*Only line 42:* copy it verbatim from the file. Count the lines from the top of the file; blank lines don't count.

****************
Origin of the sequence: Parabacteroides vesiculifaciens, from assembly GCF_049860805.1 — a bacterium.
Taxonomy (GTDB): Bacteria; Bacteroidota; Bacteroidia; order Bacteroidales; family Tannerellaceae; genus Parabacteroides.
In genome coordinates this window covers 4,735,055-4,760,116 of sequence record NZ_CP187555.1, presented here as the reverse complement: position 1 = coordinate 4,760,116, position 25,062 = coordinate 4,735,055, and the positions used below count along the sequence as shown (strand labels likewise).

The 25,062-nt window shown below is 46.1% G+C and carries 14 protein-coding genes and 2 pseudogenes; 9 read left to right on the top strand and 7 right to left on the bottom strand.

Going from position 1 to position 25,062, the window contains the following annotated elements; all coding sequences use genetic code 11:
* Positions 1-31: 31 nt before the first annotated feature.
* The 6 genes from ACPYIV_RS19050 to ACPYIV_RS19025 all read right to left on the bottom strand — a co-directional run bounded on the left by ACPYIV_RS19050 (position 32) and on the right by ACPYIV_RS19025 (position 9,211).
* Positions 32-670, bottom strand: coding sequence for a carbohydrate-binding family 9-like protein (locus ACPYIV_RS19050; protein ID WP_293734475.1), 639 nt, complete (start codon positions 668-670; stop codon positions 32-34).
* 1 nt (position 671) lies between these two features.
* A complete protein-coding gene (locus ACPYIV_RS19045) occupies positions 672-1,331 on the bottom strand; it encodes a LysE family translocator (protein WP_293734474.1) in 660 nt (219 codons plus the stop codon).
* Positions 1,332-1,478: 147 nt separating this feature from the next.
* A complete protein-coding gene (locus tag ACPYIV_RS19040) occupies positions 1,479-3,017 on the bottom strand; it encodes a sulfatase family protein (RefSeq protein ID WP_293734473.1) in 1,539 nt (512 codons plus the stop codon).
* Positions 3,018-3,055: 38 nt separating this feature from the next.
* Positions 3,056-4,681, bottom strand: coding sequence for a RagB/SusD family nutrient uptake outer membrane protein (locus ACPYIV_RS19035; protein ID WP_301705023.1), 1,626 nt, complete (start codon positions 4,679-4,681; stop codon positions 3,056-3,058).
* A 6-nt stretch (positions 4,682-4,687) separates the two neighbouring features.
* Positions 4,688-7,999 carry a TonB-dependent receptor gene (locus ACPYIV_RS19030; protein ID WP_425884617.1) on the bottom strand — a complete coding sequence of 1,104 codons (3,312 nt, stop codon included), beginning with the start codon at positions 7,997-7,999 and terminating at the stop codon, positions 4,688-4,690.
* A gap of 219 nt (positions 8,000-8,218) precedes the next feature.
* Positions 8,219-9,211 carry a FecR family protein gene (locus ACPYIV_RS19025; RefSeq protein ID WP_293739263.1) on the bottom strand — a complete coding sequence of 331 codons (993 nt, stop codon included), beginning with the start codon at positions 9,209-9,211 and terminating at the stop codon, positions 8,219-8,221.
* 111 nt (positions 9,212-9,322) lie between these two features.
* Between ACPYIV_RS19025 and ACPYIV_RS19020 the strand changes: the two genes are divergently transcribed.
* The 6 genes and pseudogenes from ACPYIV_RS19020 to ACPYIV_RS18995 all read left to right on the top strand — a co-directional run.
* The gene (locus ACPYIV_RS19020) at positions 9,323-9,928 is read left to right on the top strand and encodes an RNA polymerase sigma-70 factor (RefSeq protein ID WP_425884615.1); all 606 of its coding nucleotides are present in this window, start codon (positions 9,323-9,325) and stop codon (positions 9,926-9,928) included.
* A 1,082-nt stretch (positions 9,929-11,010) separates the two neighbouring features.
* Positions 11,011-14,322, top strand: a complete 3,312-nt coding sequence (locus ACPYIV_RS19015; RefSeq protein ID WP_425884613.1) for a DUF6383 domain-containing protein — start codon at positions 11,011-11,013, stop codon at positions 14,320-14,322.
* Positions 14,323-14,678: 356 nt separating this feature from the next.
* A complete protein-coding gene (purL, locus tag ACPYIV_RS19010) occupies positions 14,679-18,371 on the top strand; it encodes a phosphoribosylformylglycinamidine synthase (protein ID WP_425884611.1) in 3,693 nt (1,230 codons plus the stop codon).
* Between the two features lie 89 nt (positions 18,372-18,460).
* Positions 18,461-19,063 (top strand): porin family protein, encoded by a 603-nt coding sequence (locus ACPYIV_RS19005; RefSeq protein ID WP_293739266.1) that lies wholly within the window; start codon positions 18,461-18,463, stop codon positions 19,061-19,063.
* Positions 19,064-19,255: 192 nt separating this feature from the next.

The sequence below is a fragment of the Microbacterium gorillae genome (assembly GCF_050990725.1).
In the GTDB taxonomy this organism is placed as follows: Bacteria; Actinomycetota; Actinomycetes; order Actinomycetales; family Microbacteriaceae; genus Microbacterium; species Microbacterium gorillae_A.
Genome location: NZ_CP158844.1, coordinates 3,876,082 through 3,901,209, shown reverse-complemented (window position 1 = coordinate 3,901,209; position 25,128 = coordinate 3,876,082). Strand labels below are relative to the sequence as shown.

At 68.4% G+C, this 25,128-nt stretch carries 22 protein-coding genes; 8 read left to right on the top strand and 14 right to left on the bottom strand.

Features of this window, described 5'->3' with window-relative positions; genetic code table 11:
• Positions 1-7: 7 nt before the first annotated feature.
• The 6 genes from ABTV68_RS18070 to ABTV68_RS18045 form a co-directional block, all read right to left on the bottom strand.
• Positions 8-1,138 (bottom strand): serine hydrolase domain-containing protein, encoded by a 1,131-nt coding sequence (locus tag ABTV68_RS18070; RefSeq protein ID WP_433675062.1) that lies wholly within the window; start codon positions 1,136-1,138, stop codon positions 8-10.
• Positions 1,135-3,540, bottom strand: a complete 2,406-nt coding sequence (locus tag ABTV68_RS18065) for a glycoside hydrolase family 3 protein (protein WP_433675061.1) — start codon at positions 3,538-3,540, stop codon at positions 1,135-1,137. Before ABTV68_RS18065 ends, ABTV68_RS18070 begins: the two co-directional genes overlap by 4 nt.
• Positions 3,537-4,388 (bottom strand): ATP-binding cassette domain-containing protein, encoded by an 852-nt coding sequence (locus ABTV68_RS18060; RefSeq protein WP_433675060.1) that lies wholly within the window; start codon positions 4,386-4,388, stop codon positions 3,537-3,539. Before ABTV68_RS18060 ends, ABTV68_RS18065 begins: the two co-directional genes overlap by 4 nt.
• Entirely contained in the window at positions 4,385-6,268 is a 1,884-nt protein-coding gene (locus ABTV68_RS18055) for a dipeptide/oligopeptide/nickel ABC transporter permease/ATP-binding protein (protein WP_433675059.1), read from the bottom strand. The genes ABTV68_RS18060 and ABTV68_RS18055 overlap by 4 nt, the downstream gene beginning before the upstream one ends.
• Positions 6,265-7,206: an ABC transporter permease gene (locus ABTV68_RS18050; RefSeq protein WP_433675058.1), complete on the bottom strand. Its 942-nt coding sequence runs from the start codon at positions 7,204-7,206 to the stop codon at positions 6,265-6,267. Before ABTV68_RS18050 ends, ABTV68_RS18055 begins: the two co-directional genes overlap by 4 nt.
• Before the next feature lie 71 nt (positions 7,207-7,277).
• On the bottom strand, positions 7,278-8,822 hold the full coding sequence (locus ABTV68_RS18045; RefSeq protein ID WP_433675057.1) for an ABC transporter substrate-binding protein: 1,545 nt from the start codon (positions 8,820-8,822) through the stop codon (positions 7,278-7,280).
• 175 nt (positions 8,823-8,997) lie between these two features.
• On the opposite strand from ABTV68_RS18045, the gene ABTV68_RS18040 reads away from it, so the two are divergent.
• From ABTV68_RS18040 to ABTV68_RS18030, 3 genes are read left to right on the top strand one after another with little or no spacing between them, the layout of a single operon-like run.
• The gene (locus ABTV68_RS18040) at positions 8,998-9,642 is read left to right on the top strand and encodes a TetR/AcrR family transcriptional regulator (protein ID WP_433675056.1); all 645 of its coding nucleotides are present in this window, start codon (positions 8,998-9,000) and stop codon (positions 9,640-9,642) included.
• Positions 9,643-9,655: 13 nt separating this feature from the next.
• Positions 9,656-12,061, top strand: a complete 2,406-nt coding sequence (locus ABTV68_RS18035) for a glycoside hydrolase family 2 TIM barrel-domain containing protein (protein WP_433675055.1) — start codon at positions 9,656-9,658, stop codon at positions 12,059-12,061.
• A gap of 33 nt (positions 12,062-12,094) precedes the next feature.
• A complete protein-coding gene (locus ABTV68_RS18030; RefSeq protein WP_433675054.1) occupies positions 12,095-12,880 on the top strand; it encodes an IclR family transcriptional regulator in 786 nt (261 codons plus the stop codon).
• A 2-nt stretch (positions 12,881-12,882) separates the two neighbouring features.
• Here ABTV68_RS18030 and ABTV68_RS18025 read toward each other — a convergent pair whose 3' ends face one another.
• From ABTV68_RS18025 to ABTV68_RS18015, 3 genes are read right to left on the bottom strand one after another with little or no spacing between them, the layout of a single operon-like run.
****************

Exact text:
• Before the next feature lie 71 nt (positions 7,207-7,277).